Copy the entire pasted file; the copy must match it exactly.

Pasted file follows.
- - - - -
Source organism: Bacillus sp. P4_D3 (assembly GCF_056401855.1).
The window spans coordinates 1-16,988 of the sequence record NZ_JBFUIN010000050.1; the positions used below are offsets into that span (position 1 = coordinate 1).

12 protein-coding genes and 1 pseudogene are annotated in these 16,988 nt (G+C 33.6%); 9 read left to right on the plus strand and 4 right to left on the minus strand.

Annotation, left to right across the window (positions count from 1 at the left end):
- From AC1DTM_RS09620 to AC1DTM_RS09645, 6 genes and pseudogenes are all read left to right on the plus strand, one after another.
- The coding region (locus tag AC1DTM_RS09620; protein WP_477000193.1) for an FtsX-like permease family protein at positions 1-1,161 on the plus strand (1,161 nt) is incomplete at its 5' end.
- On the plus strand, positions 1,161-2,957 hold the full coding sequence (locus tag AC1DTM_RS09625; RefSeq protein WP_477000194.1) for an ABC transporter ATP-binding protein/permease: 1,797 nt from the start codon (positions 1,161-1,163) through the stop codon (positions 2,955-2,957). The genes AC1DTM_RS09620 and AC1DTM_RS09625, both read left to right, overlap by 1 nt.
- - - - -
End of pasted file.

Source organism: Bacillus sp. P4_D3 (assembly GCF_056401855.1).
The window spans coordinates 1-16,988 of the sequence record NZ_JBFUIN010000050.1; the positions used below are offsets into that span (position 1 = coordinate 1).

12 protein-coding genes and 1 pseudogene are annotated in these 16,988 nt (G+C 33.6%); 9 read left to right on the plus strand and 4 right to left on the minus strand.

Annotation, left to right across the window (positions count from 1 at the left end):
- From AC1DTM_RS09620 to AC1DTM_RS09645, 6 genes and pseudogenes are all read left to right on the plus strand, one after another.
- The coding region (locus tag AC1DTM_RS09620; protein WP_477000193.1) for an FtsX-like permease family protein at positions 1-1,161 on the plus strand (1,161 nt) is incomplete at its 5' end.
- On the plus strand, positions 1,161-2,957 hold the full coding sequence (locus tag AC1DTM_RS09625; RefSeq protein WP_477000194.1) for an ABC transporter ATP-binding protein/permease: 1,797 nt from the start codon (positions 1,161-1,163) through the stop codon (positions 2,955-2,957). The genes AC1DTM_RS09620 and AC1DTM_RS09625, both read left to right, overlap by 1 nt.